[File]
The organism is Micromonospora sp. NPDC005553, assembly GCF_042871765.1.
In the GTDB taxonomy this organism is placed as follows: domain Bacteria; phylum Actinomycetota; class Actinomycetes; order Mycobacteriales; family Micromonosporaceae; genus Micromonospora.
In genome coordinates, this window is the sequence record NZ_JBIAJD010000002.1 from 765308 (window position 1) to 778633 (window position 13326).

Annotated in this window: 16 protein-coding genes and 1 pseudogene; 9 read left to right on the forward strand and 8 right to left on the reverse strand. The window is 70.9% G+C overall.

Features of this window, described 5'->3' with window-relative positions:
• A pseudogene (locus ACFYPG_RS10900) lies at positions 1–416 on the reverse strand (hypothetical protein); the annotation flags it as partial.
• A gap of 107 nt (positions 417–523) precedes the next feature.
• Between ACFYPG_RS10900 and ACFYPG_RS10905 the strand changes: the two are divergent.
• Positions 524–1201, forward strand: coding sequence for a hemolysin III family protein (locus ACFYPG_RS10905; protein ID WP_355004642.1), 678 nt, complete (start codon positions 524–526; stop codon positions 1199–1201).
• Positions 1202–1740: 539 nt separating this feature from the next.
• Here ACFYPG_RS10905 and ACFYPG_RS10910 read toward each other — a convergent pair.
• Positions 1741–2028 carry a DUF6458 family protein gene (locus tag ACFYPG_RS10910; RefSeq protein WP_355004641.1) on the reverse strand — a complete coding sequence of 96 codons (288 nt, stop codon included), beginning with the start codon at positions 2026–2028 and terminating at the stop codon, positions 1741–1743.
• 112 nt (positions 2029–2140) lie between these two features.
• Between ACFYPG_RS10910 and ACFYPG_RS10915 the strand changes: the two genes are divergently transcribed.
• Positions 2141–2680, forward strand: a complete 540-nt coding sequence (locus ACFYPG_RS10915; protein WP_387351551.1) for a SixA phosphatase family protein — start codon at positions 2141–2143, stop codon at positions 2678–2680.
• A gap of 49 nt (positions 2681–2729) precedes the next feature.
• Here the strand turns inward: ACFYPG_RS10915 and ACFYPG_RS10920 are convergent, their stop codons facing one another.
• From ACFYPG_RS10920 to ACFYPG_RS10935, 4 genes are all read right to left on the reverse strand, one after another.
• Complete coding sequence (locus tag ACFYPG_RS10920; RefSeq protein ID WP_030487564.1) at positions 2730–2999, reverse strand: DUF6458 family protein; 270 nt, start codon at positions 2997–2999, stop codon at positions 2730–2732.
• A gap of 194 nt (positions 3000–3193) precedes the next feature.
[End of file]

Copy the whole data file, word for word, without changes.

The organism is Micromonospora sp. NPDC005553, assembly GCF_042871765.1.
In the GTDB taxonomy this organism is placed as follows: domain Bacteria; phylum Actinomycetota; class Actinomycetes; order Mycobacteriales; family Micromonosporaceae; genus Micromonospora.
In genome coordinates, this window is the sequence record NZ_JBIAJD010000002.1 from 765308 (window position 1) to 778633 (window position 13326).

Annotated in this window: 16 protein-coding genes and 1 pseudogene; 9 read left to right on the forward strand and 8 right to left on the reverse strand. The window is 70.9% G+C overall.

Features of this window, described 5'->3' with window-relative positions:
• A pseudogene (locus ACFYPG_RS10900) lies at positions 1–416 on the reverse strand (hypothetical protein); the annotation flags it as partial.
• A gap of 107 nt (positions 417–523) precedes the next feature.
• Between ACFYPG_RS10900 and ACFYPG_RS10905 the strand changes: the two are divergent.
• Positions 524–1201, forward strand: coding sequence for a hemolysin III family protein (locus ACFYPG_RS10905; protein ID WP_355004642.1), 678 nt, complete (start codon positions 524–526; stop codon positions 1199–1201).
• Positions 1202–1740: 539 nt separating this feature from the next.
• Here ACFYPG_RS10905 and ACFYPG_RS10910 read toward each other — a convergent pair.
• Positions 1741–2028 carry a DUF6458 family protein gene (locus tag ACFYPG_RS10910; RefSeq protein WP_355004641.1) on the reverse strand — a complete coding sequence of 96 codons (288 nt, stop codon included), beginning with the start codon at positions 2026–2028 and terminating at the stop codon, positions 1741–1743.
• 112 nt (positions 2029–2140) lie between these two features.
• Between ACFYPG_RS10910 and ACFYPG_RS10915 the strand changes: the two genes are divergently transcribed.
• Positions 2141–2680, forward strand: a complete 540-nt coding sequence (locus ACFYPG_RS10915; protein WP_387351551.1) for a SixA phosphatase family protein — start codon at positions 2141–2143, stop codon at positions 2678–2680.
• A gap of 49 nt (positions 2681–2729) precedes the next feature.
• Here the strand turns inward: ACFYPG_RS10915 and ACFYPG_RS10920 are convergent, their stop codons facing one another.
• From ACFYPG_RS10920 to ACFYPG_RS10935, 4 genes are all read right to left on the reverse strand, one after another.
• Complete coding sequence (locus tag ACFYPG_RS10920; RefSeq protein ID WP_030487564.1) at positions 2730–2999, reverse strand: DUF6458 family protein; 270 nt, start codon at positions 2997–2999, stop codon at positions 2730–2732.
• A gap of 194 nt (positions 3000–3193) precedes the next feature.